By the end of 1921, the Piney Woods of Louisiana and Texas had been completely cut down, ending a 30-year boom for west Louisiana and east Texas. No effort was made by the timber companies to conserve or restore the Piney Woods, which many had thought could never be logged out. The ensuing recession left many sawmill towns deserted, including Grabow. Most of them, like Carson, Bon Ami, Neame, Ludington, and Hall, are largely forgotten; Grabow itself is remembered mainly for the riot.

Personal account[edit]

Below is an excerpt from the newspaper article "A Year of Death", which appeared in the Beaumont Sunday Enterprise-Journal, Section C, September 15, 1974. It details the recollections of Seab Rogers about The Grabow riot of July 7, 1912. Rogers was 79 years old at the time of the article.

The International Workers of the World [sic] was organizing sawmill workers and every non-union mill was (a) target. A.L. Emerson was the organizer making the sawmill rounds and speaking on this particular Sunday.

Rogers picks up the story as an eyewitness: "We had been to Merryville, Singer, Newlin and Carson and were headed for Bon Ami. Before we could get there someone came up and warned that Bon Ami was filled with gunmen and that we'd certainly be killed if we went there.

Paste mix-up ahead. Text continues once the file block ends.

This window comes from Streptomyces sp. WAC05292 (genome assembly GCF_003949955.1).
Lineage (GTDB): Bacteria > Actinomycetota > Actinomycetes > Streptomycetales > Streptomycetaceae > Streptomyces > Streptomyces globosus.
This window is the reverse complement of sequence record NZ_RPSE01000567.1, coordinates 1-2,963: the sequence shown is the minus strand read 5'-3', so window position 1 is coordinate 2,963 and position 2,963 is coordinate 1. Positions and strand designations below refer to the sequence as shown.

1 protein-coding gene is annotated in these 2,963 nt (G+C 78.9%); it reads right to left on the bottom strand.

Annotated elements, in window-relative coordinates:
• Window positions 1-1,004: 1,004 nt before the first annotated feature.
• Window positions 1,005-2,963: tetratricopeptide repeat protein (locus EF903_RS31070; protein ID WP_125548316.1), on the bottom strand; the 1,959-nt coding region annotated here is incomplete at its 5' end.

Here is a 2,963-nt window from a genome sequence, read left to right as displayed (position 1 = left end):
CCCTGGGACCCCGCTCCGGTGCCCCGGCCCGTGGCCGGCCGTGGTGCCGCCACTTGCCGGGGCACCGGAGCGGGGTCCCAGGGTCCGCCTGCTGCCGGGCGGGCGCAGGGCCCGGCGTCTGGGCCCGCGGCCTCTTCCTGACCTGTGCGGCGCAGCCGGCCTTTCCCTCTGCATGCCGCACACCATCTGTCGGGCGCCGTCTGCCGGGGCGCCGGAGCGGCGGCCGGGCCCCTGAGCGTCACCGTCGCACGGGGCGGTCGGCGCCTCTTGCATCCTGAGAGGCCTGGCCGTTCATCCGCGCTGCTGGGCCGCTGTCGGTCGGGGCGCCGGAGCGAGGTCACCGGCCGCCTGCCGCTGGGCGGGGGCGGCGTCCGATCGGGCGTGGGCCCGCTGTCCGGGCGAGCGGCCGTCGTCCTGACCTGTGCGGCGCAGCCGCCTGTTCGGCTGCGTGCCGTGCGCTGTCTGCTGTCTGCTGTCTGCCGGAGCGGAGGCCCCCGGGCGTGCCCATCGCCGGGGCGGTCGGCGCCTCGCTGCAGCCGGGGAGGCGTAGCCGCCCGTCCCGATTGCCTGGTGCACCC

"There was 15 wagon-loads of us. Most of the men were armed. We headed for Grabow instead. I was driving the lead wagon, a brand new one pulled by a span of mules. Emerson was in my wagon.

"Somewhere along the way Emerson traded hats and coats with Decatur Hall. It was about 3:30 in the afternoon when we pulled up before the Grabow office and the shooting started right off.

"Three men were killed in my wagon. "Kate" Hall went down first, I guess they figured he was Emerson, what with him having Emerson's hat and coat on. Then a fellow named Martin was shot and another whose name I don't recall right off went down with him."

Leather Britches Smith[edit]

Charles Smith, nicknamed "Leather Britches", wore a pistol on each hip and carried a rifle everywhere he went. He was reportedly brought in as a hired gun by Arthur L. Emerson, then president of the Timber Workers. Some[who?] considered him a hero and benefactor of the timber workers.

The legend varies. Some[who?] thought him to be a good man unless he drank, when a different side of him would emerge. Rill (Loftin) Grantham stated that Leather Britches saved her future husband from hanging shortly after the Grabow riot.[6] Many just avoided him and some stories portray him less favourably.

A different man[edit]

Smith was also Ben Myatt of Robertson County, Texas. Arrested for the torture and vicious murder of his wife, he was brought before Judge J.C. Scott, with Frank A. Woods as prosecutor. The judge, on his own motion, ordered the trial moved to Falls County, in Marlin, Texas. Tom Connally was the prosecutor, together with Woods.